Nine countries move to reject Biden’s global minimum tax 

Nine out of the 139 countries have moved to reject Biden administration’s “global minimum tax,” which includes a global minimum tax rate of 15 percent on multinational corporations. 

According to the White House, the purpose of the global minimum tax rate is to end the “decades-long race to the bottom that pushes nations to compete over who can offer the lowest tax rate to large corporations at the expense of protecting workers, investing in infrastructure, and growing the middle class.”

130 out of the 139 countries have signed the proposed deal- leaving Barbados, Estonia, Hungary, Ireland, Kenya, Nigeria, Sri Lanka, St. Vincent, Peru, and the Grenadines to be the only countries to oppose, according to Fox Business. Finance Minister of Ireland Paschal Donohoe, whose country has a 12.5 corporate tax rate, said he will not be joining the deal but will keep searching for an outcome he can support, according to The Epoch Times.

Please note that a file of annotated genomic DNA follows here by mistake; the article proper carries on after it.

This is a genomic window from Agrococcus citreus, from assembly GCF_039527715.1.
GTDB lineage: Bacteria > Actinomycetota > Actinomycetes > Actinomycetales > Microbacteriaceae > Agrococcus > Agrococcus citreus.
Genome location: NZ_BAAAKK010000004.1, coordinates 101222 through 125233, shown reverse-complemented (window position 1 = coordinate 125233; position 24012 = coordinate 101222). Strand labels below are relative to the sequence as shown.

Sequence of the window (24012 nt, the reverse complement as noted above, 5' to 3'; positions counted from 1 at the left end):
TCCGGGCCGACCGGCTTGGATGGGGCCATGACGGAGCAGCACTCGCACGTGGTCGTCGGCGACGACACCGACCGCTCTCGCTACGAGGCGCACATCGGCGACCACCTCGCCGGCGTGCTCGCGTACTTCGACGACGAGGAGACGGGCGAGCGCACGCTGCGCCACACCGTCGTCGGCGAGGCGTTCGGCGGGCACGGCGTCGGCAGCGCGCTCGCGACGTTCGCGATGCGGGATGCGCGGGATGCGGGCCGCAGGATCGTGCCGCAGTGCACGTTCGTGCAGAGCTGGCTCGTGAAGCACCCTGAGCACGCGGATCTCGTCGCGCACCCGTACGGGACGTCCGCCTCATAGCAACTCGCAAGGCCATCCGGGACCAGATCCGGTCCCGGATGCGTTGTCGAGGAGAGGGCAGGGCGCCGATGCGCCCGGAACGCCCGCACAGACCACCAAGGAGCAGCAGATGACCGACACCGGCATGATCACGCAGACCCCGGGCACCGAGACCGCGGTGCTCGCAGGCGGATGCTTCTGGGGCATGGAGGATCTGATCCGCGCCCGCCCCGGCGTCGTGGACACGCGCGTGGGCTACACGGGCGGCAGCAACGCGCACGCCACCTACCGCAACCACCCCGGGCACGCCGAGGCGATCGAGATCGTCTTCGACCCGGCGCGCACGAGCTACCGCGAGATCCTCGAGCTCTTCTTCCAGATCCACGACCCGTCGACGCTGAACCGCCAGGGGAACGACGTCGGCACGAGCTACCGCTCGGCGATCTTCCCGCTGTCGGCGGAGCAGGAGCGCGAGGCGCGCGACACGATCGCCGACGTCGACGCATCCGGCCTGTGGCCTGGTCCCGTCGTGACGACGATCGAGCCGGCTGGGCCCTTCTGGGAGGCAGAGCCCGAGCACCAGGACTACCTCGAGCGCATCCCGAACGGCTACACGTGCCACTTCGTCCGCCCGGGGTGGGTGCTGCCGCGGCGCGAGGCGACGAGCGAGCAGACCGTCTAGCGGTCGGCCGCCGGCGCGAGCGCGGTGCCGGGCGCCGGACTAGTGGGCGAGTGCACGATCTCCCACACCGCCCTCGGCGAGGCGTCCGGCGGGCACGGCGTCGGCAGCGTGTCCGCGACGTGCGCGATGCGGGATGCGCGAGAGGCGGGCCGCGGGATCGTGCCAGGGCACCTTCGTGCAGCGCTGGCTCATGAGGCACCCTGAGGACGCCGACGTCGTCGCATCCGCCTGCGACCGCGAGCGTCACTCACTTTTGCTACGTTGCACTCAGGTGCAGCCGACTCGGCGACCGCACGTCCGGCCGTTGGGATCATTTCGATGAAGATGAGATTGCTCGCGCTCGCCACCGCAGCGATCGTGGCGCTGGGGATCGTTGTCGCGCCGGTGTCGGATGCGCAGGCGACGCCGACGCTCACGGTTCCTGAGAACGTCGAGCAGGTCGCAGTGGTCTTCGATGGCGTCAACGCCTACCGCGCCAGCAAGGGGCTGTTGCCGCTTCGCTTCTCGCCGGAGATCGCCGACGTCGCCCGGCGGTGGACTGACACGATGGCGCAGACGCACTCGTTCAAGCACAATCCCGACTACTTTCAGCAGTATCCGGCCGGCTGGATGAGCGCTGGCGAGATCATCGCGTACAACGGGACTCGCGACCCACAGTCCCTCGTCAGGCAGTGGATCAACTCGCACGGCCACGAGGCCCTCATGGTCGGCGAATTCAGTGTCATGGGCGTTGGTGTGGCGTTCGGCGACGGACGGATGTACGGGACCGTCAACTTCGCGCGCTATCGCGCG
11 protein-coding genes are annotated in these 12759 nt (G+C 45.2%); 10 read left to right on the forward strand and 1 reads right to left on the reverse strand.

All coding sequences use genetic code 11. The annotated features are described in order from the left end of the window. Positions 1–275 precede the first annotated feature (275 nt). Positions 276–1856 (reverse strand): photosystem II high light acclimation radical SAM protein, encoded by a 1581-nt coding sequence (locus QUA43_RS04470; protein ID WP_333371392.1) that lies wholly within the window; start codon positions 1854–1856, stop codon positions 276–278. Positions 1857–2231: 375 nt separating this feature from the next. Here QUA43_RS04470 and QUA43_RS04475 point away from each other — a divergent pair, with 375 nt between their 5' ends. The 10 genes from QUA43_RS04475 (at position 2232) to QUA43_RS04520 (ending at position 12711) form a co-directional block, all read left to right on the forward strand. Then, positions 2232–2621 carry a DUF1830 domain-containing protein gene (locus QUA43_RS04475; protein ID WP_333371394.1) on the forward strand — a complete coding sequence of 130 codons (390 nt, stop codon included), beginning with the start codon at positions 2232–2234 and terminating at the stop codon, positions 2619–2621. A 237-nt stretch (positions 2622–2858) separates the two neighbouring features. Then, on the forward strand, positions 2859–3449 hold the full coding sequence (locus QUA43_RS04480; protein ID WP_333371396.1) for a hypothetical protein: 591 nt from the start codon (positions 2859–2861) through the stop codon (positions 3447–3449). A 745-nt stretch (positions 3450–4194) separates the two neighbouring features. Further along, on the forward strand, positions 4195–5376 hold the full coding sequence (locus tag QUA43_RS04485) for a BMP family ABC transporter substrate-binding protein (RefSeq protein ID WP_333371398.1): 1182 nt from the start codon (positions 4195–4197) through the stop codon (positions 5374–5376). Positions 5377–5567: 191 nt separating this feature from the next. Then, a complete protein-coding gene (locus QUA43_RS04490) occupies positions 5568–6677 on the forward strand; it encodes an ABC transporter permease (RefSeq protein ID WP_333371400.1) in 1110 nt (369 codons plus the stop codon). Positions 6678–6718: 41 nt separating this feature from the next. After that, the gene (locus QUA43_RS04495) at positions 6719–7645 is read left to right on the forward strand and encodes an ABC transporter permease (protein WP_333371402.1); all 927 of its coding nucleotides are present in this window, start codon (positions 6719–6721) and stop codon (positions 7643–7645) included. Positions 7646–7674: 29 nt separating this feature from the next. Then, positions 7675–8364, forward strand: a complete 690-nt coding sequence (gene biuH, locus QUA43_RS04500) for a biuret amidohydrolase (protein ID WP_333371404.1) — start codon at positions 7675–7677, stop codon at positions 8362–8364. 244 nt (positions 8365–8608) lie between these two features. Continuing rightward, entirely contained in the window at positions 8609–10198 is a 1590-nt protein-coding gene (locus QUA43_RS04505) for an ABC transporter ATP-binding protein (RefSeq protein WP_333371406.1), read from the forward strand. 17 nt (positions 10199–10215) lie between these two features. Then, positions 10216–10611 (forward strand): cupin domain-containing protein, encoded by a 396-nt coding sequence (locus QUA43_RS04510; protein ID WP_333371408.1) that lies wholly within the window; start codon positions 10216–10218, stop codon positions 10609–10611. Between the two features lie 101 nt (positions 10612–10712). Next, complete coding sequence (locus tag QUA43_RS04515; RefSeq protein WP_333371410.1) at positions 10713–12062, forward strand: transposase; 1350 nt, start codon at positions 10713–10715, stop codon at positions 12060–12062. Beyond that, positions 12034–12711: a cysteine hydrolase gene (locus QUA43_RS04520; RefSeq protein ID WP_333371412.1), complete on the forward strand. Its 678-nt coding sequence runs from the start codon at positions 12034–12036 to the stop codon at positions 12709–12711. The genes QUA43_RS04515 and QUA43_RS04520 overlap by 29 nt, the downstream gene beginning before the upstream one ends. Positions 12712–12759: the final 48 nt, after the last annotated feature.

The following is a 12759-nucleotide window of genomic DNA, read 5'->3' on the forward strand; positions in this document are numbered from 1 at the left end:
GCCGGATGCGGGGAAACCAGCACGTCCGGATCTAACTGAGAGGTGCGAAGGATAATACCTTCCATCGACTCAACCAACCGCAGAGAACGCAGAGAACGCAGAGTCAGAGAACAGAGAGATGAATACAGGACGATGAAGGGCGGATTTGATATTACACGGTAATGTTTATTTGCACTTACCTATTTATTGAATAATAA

“I was not in a position to join the consensus on the agreement and specifically a global minimum effective tax rate of ‘at least 15 percent’ today,” Donohoe claimed. “I have expressed Ireland’s reservation, but remain committed to the process and aim to find an outcome that Ireland can yet support.”

Finance Minister of Hungary Mihaly Varga also dismissed the global minimum tax by saying, “The global minimum tax would obstruct economic growth, the planned 15 percent tax rate is too high, and it shouldn’t be levied on real economic activity,” The Epoch Times further reports, Treasury Secretary Janet Yellen will push a global minimum corporate tax rate above 15 percent to G20 counterparts this week. 



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